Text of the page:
POLISH AMBASSADOR: We are considering quotas is not a good solution. Because you know we do not have tradition of presence of people coming, especially communities, coming from Asia, from Africa and it could be quite difficult in the cultural sense to reserve a welcome to these people.

At the railway station in Milan, ordinary Italians embrace the opportunity to welcome the refugees, but their government has a mixed record when it comes to integrating migrants, according to volunteer Riad Khadrawi.

RIAD KHADRAWI: They won't help as much as in Sweden. In Sweden they care about every single thing until the father and mother get a job. In Italy they help you for one year, after this year they don't care if you found a job or no. They don't care if you have money or no. After one year, everything should be finished.

REPORTER: You're on your own?

RIAD KHADRAWI: Yes, go to the streets.

Every day the fate of the refugees arriving here, whether they end up in a Danish flat or a German squat, or stuck in Italy, hangs in the balance. It rests on countless small moments of chance.

RIAD KHADRAWI (Translation): Did someone hand it in or did they find it?

FATIMA (Translation): I don’t know what to do now, I have lost my money.

Fatima is a Syrian refugee travelling with her young son but she missed her train to Germany this morning after 1500 Euros were stolen from her purse. Her ticket can't be rebooked.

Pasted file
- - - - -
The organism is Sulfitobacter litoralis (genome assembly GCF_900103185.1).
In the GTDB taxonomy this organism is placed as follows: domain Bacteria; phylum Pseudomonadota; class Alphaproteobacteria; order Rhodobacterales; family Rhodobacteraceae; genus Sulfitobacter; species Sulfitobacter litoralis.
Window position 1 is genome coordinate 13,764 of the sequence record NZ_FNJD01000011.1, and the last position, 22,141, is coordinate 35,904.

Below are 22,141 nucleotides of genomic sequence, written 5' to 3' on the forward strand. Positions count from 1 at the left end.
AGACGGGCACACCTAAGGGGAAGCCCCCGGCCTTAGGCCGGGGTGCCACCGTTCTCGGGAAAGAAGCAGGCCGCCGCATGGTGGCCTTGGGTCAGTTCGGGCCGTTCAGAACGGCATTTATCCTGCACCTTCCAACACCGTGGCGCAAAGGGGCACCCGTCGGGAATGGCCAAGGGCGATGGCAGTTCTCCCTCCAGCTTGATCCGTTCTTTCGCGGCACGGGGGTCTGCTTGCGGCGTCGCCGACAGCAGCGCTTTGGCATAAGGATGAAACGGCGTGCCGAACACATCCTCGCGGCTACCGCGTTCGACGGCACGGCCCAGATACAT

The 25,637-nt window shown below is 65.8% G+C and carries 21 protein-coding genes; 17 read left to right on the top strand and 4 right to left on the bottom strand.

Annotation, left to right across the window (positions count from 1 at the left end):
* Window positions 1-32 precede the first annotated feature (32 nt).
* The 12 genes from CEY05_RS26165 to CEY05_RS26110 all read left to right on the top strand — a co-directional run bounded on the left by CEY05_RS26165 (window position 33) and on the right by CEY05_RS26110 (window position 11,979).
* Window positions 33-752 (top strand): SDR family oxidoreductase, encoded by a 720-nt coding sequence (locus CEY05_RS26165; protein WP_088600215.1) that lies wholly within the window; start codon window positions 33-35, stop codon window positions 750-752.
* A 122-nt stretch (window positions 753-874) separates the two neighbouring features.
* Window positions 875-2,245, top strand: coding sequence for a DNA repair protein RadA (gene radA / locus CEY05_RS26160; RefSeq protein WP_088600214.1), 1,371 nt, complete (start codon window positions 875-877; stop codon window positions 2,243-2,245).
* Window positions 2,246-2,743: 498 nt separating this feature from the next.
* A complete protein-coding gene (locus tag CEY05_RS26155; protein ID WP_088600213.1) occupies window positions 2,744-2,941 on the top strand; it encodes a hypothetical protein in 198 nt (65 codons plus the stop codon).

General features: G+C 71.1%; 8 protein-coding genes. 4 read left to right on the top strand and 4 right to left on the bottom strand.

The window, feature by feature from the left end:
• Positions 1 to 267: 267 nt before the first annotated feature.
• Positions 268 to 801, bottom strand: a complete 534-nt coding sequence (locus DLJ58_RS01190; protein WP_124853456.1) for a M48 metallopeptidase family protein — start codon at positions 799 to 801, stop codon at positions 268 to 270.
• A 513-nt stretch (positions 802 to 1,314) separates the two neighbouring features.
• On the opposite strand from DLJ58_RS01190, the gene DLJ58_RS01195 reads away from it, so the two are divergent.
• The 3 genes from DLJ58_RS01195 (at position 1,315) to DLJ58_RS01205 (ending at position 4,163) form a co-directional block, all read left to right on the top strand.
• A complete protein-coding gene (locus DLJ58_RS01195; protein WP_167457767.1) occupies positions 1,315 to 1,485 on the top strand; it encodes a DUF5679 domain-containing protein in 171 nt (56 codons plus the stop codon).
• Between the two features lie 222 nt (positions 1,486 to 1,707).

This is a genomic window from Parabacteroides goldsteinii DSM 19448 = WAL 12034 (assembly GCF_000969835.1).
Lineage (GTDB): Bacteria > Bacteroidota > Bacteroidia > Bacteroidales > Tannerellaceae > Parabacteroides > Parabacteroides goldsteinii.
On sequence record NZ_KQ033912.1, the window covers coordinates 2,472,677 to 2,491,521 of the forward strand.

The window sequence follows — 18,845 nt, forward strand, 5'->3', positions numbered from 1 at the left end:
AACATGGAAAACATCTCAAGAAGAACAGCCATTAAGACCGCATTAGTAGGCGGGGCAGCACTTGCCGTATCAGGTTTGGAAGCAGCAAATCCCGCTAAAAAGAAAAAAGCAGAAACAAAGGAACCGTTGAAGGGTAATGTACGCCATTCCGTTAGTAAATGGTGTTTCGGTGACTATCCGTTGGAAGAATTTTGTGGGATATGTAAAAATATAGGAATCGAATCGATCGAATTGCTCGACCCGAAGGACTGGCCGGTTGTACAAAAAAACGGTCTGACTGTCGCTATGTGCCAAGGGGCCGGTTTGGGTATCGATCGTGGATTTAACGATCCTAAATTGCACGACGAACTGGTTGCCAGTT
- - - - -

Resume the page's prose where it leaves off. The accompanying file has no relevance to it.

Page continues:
RIAD KHADRAWI (Translation): What time did you have to leave?

FATIMA (Translation): 8.30.

RIAD KHADRAWI (Translation): In the morning? Today?

FATIMA (Translation): Yes.

REPORTER: What's wrong?

INTERPRETER: I feel guilty for them.

REPORTER: Guilty? Why?

INTERPRETER: I got them the tickets yesterday and they missed the train.

The volunteers spring into action, quickly texting their group to raise money for tickets, but then Fatima's family has also come to the rescue.

REPORTER: What is the latest news?

RIAD KHADRAWI: She’s going to receive 800 Euros from the family that will send her.

REPORTER: How do you feel?

FATIMA: I am fine. Praise be to God.

REPORTER: This job is very emotional and it makes you go crazy.

CARLOTTA DAZZI: Yes. It's like a drug. When you arrive here you can never go away, you want to stay here and help everybody.

Carlotta has been coming here to help several days a week for over a year.

REPORTER: How do you feel when you hear people in the EU say we shouldn't have quotas for refugees?

CARLOTTA DAZZI: They only talk, talk, talk, and everywhere, every time that a boat capsized and hundreds of people died, they wake up and say - oh, we have a problem, we have to do something, for a month they talk and then again, nothing.

MOHAMMED: I want to come the legal way. I don't want to be a danger to me and my family. I want to come the legal way but the Embassy, they don’t accept us, they force us to do this, to sell everything we have, to pay money to the people to take us in a dangerous way. They make deaths for us if they help us, this will not happen.